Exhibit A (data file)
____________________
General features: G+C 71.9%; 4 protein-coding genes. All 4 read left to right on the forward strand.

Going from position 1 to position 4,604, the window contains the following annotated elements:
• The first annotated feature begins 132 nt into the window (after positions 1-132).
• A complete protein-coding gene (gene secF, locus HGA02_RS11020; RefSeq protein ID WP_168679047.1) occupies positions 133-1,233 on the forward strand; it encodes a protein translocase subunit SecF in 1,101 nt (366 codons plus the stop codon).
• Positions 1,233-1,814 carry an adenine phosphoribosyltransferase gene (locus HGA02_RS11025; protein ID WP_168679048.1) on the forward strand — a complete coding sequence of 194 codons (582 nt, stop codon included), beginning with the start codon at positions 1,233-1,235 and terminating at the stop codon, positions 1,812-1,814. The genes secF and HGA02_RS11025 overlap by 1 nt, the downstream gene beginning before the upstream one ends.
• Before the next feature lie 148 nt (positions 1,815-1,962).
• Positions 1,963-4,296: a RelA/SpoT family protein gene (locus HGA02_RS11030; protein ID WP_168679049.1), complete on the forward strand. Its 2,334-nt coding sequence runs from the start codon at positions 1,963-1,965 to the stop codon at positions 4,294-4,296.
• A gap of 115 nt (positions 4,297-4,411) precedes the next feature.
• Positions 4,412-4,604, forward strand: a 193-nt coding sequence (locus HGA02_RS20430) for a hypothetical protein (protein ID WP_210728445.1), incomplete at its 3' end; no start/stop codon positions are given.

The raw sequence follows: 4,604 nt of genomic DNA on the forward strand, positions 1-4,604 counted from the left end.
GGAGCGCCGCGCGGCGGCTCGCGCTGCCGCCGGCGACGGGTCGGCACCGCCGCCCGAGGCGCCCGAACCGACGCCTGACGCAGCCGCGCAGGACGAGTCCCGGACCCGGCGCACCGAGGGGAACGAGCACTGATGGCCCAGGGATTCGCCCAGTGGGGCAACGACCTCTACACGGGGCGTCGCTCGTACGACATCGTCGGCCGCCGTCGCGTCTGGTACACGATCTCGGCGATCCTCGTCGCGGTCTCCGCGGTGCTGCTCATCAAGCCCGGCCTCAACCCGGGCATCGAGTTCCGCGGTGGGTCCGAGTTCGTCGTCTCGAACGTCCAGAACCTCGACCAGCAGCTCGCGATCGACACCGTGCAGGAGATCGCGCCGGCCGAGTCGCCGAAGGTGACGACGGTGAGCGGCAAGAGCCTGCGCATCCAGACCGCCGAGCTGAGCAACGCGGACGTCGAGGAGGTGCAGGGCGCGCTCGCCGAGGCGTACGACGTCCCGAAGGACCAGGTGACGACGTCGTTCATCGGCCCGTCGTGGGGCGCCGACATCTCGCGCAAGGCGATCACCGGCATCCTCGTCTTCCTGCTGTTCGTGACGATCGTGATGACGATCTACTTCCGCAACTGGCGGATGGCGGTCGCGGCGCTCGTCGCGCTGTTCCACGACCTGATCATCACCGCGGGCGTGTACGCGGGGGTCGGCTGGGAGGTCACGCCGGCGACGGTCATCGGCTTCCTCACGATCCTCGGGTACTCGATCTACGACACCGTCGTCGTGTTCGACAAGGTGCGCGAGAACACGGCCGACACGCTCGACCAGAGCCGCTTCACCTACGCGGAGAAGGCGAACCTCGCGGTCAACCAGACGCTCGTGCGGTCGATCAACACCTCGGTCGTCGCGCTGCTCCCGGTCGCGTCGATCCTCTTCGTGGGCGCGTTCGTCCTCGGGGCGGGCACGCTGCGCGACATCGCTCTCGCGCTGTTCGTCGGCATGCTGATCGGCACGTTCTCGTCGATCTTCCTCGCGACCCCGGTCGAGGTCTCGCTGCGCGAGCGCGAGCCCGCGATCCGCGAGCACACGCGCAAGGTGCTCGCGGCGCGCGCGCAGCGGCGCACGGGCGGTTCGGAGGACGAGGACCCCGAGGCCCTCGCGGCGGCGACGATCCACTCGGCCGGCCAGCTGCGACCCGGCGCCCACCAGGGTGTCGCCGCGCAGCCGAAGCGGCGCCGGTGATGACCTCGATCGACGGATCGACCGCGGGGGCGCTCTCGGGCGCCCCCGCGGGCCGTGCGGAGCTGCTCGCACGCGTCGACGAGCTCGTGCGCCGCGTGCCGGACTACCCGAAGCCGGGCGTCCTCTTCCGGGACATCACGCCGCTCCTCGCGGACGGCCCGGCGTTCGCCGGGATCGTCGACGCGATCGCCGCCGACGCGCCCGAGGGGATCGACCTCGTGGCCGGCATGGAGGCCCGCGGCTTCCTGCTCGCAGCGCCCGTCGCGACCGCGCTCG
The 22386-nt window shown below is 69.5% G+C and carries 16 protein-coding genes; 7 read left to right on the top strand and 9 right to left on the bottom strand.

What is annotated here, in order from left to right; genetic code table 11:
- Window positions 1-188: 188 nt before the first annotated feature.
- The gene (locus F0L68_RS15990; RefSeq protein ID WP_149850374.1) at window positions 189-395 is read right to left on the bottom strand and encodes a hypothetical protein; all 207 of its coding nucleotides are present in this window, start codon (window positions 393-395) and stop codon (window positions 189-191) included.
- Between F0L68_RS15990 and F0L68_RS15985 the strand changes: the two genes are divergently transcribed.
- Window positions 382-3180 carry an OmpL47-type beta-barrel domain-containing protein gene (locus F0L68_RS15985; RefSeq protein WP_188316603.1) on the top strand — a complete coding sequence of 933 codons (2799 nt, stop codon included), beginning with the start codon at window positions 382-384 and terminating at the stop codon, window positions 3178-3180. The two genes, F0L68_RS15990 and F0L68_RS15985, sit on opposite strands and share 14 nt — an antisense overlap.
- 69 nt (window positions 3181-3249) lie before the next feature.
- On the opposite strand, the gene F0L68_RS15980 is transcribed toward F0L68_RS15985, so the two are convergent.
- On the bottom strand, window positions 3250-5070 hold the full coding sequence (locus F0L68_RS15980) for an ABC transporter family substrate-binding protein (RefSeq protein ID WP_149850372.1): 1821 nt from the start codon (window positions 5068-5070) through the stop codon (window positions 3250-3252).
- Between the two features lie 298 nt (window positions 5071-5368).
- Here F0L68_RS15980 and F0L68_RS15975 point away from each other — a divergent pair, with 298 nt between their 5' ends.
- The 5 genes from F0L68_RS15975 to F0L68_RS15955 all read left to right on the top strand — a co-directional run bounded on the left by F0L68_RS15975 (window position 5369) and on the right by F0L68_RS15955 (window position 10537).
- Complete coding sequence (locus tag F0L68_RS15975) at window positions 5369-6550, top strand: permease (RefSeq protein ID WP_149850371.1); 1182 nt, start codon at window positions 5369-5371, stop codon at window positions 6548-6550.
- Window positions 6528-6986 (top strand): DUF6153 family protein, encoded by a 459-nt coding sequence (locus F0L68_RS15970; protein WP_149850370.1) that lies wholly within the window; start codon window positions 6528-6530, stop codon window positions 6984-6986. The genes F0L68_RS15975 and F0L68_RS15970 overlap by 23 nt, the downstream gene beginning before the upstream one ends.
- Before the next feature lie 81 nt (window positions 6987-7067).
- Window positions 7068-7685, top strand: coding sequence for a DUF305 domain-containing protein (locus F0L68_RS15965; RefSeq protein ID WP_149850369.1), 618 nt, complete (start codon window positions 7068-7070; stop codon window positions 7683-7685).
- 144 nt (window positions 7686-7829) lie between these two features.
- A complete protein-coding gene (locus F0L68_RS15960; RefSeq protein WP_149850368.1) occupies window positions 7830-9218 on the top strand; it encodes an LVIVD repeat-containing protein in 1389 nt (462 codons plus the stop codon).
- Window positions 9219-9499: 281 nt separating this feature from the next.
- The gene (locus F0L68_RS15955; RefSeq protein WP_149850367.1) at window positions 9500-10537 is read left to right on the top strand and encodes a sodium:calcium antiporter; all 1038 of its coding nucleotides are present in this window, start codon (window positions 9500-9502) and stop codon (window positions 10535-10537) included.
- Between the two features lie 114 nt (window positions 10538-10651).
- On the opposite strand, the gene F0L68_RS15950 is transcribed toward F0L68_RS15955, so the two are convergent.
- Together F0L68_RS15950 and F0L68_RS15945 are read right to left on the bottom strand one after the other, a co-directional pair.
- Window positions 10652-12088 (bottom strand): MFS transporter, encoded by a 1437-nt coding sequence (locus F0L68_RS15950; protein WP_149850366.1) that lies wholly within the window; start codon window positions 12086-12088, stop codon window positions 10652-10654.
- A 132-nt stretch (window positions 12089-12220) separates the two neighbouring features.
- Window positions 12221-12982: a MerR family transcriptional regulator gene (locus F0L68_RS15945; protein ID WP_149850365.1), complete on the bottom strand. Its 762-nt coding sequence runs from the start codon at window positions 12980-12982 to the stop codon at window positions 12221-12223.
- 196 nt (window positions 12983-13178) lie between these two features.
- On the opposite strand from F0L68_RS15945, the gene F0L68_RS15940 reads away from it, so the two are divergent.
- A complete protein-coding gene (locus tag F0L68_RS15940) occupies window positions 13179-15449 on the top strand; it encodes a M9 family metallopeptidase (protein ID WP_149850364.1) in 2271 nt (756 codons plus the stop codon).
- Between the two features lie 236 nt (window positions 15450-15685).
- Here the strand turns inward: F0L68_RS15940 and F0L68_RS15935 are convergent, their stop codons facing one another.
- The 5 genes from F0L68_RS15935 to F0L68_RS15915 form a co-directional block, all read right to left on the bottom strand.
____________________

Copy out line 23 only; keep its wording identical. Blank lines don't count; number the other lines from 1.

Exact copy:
- The 5 genes from F0L68_RS15975 to F0L68_RS15955 all read left to right on the top strand — a co-directional run bounded on the left by F0L68_RS15975 (window position 5369) and on the right by F0L68_RS15955 (window position 10537).